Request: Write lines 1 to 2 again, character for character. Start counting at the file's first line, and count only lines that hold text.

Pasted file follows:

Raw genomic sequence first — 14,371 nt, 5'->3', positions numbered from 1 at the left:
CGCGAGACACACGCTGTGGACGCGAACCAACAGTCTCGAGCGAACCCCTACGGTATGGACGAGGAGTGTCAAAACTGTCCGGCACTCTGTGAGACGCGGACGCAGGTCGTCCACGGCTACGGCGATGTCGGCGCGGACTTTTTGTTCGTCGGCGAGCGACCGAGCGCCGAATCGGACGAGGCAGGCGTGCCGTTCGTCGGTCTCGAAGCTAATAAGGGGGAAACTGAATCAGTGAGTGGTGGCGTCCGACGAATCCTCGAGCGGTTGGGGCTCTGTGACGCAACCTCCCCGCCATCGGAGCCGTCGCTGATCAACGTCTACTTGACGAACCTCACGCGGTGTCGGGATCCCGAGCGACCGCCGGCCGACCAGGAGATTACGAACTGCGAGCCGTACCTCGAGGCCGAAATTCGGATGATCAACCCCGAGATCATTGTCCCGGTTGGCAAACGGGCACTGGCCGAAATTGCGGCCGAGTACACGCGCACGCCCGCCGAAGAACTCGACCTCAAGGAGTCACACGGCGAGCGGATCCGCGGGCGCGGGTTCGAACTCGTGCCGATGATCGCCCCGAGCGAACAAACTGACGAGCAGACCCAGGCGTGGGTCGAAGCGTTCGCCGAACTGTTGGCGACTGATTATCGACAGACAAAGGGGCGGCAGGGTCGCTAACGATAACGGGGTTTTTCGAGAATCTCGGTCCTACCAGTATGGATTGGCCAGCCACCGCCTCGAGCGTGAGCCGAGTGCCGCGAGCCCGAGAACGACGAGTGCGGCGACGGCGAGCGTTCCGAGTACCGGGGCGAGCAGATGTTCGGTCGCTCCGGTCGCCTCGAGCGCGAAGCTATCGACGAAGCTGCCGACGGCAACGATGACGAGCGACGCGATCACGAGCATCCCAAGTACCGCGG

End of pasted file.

Raw genomic sequence first — 14,371 nt, 5'->3', positions numbered from 1 at the left:
CGCGAGACACACGCTGTGGACGCGAACCAACAGTCTCGAGCGAACCCCTACGGTATGGACGAGGAGTGTCAAAACTGTCCGGCACTCTGTGAGACGCGGACGCAGGTCGTCCACGGCTACGGCGATGTCGGCGCGGACTTTTTGTTCGTCGGCGAGCGACCGAGCGCCGAATCGGACGAGGCAGGCGTGCCGTTCGTCGGTCTCGAAGCTAATAAGGGGGAAACTGAATCAGTGAGTGGTGGCGTCCGACGAATCCTCGAGCGGTTGGGGCTCTGTGACGCAACCTCCCCGCCATCGGAGCCGTCGCTGATCAACGTCTACTTGACGAACCTCACGCGGTGTCGGGATCCCGAGCGACCGCCGGCCGACCAGGAGATTACGAACTGCGAGCCGTACCTCGAGGCCGAAATTCGGATGATCAACCCCGAGATCATTGTCCCGGTTGGCAAACGGGCACTGGCCGAAATTGCGGCCGAGTACACGCGCACGCCCGCCGAAGAACTCGACCTCAAGGAGTCACACGGCGAGCGGATCCGCGGGCGCGGGTTCGAACTCGTGCCGATGATCGCCCCGAGCGAACAAACTGACGAGCAGACCCAGGCGTGGGTCGAAGCGTTCGCCGAACTGTTGGCGACTGATTATCGACAGACAAAGGGGCGGCAGGGTCGCTAACGATAACGGGGTTTTTCGAGAATCTCGGTCCTACCAGTATGGATTGGCCAGCCACCGCCTCGAGCGTGAGCCGAGTGCCGCGAGCCCGAGAACGACGAGTGCGGCGACGGCGAGCGTTCCGAGTACCGGGGCGAGCAGATGTTCGGTCGCTCCGGTCGCCTCGAGCGCGAAGCTATCGACGAAGCTGCCGACGGCAACGATGACGAGCGACGCGATCACGAGCATCCCAAGTACCGCGG